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Coontie Hairstreak (Eumaeus atala) - Wiki
Subject: Coontie Hairstreak (Eumaeus atala) - Wiki
Coontie Hairstreak (Eumaeus atala) PCCA20040418-1454A.jpg
Resolution: 1024x913 File Size: 210836 Bytes Date: 2004:04:18 15:45:01 Camera: Canon EOS 10D (Canon) F number: f/13.0 Exposure: 1/200 sec Focal Length: 90/1 Upload Date: 2007:10:16 11:30:42

Coontie Hairstreak (Eumaeus atala) - Wiki


Eumaeus atala
From Wikipedia, the free encyclopedia

[Photo] Coontie Hairstreak (Eumaeus atala). Female ovipositing on Coontie (cycad). Location: Palm Beach County, Florida, United States. Source: Photograph taken by Patrick Coin. Date 2004-04-18. Author Patrick Coin (http://commons.wikimedia.org/wiki/User:Cotinis)

The Atala, Eumaeus atala, is a small colorful butterfly in the family Lycaenidae. It is found in southeastern Florida, the Bahamas, and Cuba. Its coloration and habits are unique among butterflies within its range.

In Florida, the caterpillar feeds on a native cycad, Zamia pumila, called Coontie, as well as introduced ornamental cycads. (Another name for the butterfly is Coontie Hairstreak.) In Cuba, the cycad Cycas revoluta is used as well. The hostplants contains toxic chemicals, known as cycasins, and the bright coloration of the adult is believed to be aposematic. Birds and lizards attempt to prey on the adults, but find them distasteful and learn to avoid the brightly-patterned butterflies.

Adult butterflies take flower nectar and sometimes roost in trees. Adults fly through much of the year. The natural habitat is open brushy areas and subtropical hammocks, often in pine woodlands. Many populations now exist in suburban areas with ornamental cycads. Adults keep close to a site with host plants, thus the species forms small colonies. The females, however, may disperse in search of more hosts. The butterfly's flight is slow, unlike the swift, erratic flight of many other Lycaenidae. Like many lepidoptera, male Atalas have hair pencils ("coremata") on their abdomens used in courtship--the male hovers in front of the female, wafting pheromones exuded from the pencils in her direction. Eggs are laid in clusters of 10-50 on the leaf tips of the host plant. Larvae feed on the leaves. Pupation is usually on the host plant.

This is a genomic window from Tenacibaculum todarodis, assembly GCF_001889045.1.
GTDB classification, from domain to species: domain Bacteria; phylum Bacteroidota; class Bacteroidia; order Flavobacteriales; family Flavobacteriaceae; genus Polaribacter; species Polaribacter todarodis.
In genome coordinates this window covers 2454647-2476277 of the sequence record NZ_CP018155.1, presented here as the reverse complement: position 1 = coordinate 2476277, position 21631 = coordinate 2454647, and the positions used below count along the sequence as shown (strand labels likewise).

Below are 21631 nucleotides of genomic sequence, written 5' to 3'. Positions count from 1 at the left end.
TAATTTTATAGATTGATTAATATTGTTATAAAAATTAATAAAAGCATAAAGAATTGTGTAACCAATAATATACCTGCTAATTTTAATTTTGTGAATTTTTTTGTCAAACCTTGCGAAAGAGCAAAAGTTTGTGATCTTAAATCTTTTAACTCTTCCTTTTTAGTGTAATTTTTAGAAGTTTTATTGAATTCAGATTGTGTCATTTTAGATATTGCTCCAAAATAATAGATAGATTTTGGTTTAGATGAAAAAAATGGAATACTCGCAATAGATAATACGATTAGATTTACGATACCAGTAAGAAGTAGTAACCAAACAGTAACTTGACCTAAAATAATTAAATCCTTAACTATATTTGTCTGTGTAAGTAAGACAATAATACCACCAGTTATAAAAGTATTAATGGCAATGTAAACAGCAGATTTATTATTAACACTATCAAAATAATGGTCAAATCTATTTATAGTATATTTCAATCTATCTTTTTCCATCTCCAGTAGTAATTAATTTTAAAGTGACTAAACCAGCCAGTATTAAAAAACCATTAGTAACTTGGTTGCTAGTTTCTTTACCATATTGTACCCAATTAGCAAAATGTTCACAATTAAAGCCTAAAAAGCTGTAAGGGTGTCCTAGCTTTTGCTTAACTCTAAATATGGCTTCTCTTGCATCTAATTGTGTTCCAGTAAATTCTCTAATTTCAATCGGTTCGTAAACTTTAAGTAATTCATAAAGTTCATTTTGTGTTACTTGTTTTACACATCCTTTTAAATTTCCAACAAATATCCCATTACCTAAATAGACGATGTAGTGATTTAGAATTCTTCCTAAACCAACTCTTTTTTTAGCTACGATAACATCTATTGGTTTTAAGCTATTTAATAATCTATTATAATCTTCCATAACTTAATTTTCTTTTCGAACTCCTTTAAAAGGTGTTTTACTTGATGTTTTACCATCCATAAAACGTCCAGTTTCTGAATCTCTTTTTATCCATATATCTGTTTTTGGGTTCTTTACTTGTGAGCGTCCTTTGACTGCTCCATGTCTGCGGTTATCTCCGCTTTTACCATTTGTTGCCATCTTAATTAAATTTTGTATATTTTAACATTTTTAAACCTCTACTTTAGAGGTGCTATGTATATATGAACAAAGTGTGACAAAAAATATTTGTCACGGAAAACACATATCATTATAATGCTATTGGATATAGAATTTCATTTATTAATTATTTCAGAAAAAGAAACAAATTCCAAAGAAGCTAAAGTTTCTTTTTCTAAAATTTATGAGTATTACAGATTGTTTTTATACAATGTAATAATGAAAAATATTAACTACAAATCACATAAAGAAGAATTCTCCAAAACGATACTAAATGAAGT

The Florida populations of this butterfly were almost wiped out by urban development, but the species has rebounded to some extent as it has begun to use ornamental cycads planted in suburban areas.

The species was originally described by the Cuban Zoologist Charles Felipe Felipe Poey y Aloy. He named the butterfly for Atala, the Native American heroine of an 1801 French novel by Chateaubriand, Atala ou les amours de deux sauvages dans le d??sert.

http://en.wikipedia.org/wiki/Eumaeus_atala
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